9. HELP OTHERS. Put your troubles aside, forget them for a day, let go of your narcissistic concerns, and help others. Now repeat this altruistic process every day. As a corollary, become political and vote. Your vote counts. It makes you an agent of change. It empowers you. It helps others.

10. LAUGH EACH DAY, AS OFTEN AS POSSIBLE. Laugh and get your endorphins, morphine-like substances, flowing. Laughter enhances your immune system and reduces physical pain. As a senior, I know a lot about physical pain. My antidote is laughter.

11. DISCOVER YOUR SPIRITUAL SELF. FEEL CONNECTED TO THE UNIVERSE. Whether you believe in G-d or not, connect to something bigger than yourself, in order to get in touch with your higher self. When I write, I transcend my earthly existence. Writing is my prayer to G-d.

12. SOOTHE YOUR BODY WITH YOUR MIND AND SOUL. By discovering and developing your spiritual self, you will cope more effectively, especially with regard to managing your physical pain. Thus, you will feel better. Your mind and soul can heal your body. Like other baby boomers, I suffer from a plethora of physical ailments which, at times, are debilitating. When my body is in harmony with my mind and soul, I experience less pain and more joy.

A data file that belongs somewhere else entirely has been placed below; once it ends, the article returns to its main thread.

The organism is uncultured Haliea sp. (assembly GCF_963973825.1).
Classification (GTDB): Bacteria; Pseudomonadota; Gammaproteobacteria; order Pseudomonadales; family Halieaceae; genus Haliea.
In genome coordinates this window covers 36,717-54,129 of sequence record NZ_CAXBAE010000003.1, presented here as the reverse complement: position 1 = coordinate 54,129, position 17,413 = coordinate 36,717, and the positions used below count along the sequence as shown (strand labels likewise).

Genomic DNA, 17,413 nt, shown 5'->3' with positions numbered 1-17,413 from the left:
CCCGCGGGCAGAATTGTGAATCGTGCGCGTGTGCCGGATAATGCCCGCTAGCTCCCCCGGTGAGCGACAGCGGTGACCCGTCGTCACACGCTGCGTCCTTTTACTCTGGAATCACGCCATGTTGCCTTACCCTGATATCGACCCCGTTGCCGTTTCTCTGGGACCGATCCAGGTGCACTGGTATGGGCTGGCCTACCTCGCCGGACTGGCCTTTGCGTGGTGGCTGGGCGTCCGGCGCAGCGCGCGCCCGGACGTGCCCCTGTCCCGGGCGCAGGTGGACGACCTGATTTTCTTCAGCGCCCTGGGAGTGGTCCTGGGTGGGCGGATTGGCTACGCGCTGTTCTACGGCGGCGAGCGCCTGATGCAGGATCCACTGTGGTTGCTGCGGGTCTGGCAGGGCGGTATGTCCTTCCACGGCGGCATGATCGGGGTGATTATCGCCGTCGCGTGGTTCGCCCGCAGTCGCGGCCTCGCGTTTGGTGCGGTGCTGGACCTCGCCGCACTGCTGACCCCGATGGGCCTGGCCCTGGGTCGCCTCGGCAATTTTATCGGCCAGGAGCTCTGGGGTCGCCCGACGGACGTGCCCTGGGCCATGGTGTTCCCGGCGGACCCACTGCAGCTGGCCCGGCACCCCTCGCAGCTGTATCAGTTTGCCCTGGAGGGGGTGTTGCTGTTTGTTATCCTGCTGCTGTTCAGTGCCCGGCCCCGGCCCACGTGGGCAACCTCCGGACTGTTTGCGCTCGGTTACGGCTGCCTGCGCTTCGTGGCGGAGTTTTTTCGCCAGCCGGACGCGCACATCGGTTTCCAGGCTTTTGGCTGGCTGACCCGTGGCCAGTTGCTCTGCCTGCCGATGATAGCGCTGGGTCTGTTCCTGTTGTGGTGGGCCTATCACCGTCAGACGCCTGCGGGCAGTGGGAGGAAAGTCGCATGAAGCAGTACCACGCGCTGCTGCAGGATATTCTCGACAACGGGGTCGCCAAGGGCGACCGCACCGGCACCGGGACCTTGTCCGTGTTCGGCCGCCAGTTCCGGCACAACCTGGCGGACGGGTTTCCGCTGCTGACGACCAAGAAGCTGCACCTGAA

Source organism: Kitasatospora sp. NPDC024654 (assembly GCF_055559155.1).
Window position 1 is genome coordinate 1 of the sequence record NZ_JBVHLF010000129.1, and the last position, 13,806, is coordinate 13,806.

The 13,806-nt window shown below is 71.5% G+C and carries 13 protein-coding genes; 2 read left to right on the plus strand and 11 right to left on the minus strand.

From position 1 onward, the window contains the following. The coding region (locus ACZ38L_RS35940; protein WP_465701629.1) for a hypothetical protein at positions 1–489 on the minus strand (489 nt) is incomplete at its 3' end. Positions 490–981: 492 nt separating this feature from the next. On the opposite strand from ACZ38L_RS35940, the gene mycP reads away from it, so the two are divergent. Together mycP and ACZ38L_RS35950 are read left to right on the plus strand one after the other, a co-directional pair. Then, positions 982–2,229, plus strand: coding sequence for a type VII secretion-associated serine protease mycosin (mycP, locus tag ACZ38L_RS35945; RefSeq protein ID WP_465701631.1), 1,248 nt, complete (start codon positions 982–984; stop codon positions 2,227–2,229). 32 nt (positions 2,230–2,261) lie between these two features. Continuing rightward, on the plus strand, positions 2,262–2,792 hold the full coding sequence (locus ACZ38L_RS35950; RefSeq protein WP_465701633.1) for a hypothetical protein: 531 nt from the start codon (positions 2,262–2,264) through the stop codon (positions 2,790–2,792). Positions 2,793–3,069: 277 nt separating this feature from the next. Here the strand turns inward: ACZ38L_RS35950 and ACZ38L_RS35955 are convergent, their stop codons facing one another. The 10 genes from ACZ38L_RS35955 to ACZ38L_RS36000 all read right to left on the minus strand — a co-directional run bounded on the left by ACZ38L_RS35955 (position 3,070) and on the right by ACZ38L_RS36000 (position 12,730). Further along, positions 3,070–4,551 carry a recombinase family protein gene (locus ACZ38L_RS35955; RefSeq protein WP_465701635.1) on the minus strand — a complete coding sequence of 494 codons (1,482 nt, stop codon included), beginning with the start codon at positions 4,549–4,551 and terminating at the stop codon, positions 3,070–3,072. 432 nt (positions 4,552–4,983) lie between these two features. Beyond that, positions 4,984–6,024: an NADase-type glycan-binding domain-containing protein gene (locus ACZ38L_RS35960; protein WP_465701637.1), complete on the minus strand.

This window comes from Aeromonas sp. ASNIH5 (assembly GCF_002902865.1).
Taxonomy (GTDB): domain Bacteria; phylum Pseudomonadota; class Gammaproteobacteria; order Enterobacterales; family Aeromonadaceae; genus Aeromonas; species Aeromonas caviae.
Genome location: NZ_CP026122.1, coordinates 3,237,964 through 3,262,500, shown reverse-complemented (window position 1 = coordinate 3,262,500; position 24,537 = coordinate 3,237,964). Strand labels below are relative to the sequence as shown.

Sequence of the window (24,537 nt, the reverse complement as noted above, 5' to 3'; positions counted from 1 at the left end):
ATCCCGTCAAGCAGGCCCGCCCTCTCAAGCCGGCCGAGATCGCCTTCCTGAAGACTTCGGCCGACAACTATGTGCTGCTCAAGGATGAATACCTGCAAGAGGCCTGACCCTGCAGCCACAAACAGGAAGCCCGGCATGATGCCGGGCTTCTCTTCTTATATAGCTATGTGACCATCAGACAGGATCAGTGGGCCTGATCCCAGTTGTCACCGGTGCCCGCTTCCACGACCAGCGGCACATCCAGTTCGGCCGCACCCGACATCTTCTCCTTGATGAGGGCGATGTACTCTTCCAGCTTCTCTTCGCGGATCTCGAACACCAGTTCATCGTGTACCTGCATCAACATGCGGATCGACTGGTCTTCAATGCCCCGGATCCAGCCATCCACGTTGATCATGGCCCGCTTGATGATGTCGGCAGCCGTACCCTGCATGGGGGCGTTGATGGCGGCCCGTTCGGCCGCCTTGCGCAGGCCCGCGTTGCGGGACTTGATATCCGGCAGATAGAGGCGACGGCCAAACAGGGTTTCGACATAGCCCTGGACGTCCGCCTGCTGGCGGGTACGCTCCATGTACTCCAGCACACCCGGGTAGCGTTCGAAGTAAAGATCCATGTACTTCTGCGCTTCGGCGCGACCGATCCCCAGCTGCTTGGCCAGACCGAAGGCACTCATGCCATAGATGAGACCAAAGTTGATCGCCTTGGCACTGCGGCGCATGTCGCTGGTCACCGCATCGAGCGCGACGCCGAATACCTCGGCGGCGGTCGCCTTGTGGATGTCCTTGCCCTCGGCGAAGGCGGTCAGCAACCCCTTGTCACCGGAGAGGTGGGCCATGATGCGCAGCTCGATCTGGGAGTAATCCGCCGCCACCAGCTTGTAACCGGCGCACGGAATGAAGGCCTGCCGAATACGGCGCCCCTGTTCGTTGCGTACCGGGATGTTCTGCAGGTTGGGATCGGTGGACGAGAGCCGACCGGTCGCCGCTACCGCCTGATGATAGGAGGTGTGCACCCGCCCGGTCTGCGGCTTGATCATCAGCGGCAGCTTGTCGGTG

13. BE TRUE TO YOURSELF. When I am true to myself, my mind, body, and soul are one. It is time to be real. Rabbi Hillel said: “If I am not for myself, who will be for me? If I am not for others, what am I? And if not now, when?”

14. DISCOVER PEACE OF MIND. If you follow my recipe, you may discover peace of mind. If not, keep searching within. It’s free and the most precious gem in the world.

Dr. Mel Waldman has authored stories in numerous literary reviews and commercial magazines. His mystery novel, "Who Killed the Heartbreak Kid?" was published by iUniverse in February 2006.

Paintings and photographs by Claudia Ricci